The home-bleaching technique was discovered by accident in the late 1960s by an orthodontist, William W. Klusmeier, DDS. To improve the gingival health of his patients, he designed a custom-fitting tray where the patient, at home, placed an over-the-counter (OTC) oral antiseptic, Gly-oxide® (Marion Merrell Dow/Medtech Products, prestigebrands.com) in the tray and wore it at night. Dr. Klusmeier found not only did this technique improve gingival health of the patient; it also had a whitening effect on the teeth. Gly-oxide contains 10% carbamide peroxide. This technique was later described as nightguard vital bleaching3 and was introduced commercially as White & Brite™ (Omni/3M ESPE, 3m.com).2Since then, a plethora of whitening products have come on the market.
Indications for Teeth Whitening/Bleaching
The terms tooth "whitening" and "bleaching" have been used synonymously, but they have separate meanings. According to the US Food and Drug Administration, whitening refers to restoring teeth to their natural color, whereas bleaching refers to making teeth lighter than their natural color.7 In this article, for simplification purposes, the term "whitening" will also include the term "bleaching."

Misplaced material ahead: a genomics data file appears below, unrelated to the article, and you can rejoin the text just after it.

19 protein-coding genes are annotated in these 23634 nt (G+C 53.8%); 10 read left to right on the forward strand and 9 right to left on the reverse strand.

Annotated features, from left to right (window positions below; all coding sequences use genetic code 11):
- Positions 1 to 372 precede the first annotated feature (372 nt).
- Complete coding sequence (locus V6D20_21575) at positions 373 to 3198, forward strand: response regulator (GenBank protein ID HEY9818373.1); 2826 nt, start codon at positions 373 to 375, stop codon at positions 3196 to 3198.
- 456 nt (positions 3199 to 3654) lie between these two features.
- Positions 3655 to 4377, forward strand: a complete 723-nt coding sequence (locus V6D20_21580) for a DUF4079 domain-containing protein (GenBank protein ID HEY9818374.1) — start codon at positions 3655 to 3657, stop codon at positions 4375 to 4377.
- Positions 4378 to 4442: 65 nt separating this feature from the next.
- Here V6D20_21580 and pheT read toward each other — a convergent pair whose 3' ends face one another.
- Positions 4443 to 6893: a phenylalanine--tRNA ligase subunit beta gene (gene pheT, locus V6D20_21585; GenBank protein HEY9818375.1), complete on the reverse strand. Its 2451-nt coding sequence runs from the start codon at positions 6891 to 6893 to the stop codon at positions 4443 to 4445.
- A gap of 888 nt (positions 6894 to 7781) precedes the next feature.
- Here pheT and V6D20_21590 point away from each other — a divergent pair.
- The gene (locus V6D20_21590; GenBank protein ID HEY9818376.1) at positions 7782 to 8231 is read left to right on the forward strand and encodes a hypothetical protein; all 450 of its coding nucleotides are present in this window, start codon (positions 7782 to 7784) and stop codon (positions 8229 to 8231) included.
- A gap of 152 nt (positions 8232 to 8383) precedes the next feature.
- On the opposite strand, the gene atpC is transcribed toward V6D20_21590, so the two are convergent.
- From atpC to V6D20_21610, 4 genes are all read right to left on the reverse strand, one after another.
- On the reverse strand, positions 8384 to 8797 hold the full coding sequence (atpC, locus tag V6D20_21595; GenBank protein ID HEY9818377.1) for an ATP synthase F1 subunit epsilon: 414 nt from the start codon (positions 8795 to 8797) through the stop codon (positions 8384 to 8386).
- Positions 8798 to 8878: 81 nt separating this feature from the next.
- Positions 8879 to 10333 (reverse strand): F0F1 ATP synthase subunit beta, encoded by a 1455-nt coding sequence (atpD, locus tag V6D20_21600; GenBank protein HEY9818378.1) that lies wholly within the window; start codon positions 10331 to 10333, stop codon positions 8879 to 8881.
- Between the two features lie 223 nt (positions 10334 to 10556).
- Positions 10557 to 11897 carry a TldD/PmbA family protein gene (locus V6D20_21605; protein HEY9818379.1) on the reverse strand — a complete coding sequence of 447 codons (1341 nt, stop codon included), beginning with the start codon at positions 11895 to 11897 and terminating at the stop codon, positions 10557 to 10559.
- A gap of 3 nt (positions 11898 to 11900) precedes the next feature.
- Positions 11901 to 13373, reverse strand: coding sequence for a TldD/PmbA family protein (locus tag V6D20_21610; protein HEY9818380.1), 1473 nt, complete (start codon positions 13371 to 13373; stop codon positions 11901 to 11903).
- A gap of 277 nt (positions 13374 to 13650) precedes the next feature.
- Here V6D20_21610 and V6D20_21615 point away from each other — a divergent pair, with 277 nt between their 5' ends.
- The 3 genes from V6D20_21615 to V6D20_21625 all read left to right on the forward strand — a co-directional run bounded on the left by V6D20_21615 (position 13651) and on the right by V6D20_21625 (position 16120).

A familiar phrase heard in dental offices from patients is, "I wish my teeth were whiter." Obviously, the indication for teeth whitening is discoloration. However, the cause of the discoloration should also be addressed in order to select the most effective mode of treatment. Tooth discolorations can be extrinsic and/or intrinsic in nature and stem from a number of different sources. Materials that produce extrinsic stains, also referred to as external stains, can be divided into two types of compounds: those that are absorbed into the acquired dental pellicle8 that create a stain associated with its basic color and have more of an environmental basis, and those that create a chemical interaction on the tooth surface that leads to staining.9 The basis of the actual color of the stain is thought to be from the polyphenolic compounds that provide the color in food.10 For example, there are a number of stain-producing foods that can discolor teeth, such as beets and dark sauces (soy sauce, curries, and tomato sauce). Stain-producing beverages include black tea, coffee, and red or white wine.11 Tobacco smoking and smokeless tobacco products also can lead to discoloration. Extrinsic staining can occur from poor hygiene, which creates a more acidic oral environment, leaving the enamel more susceptible to staining.2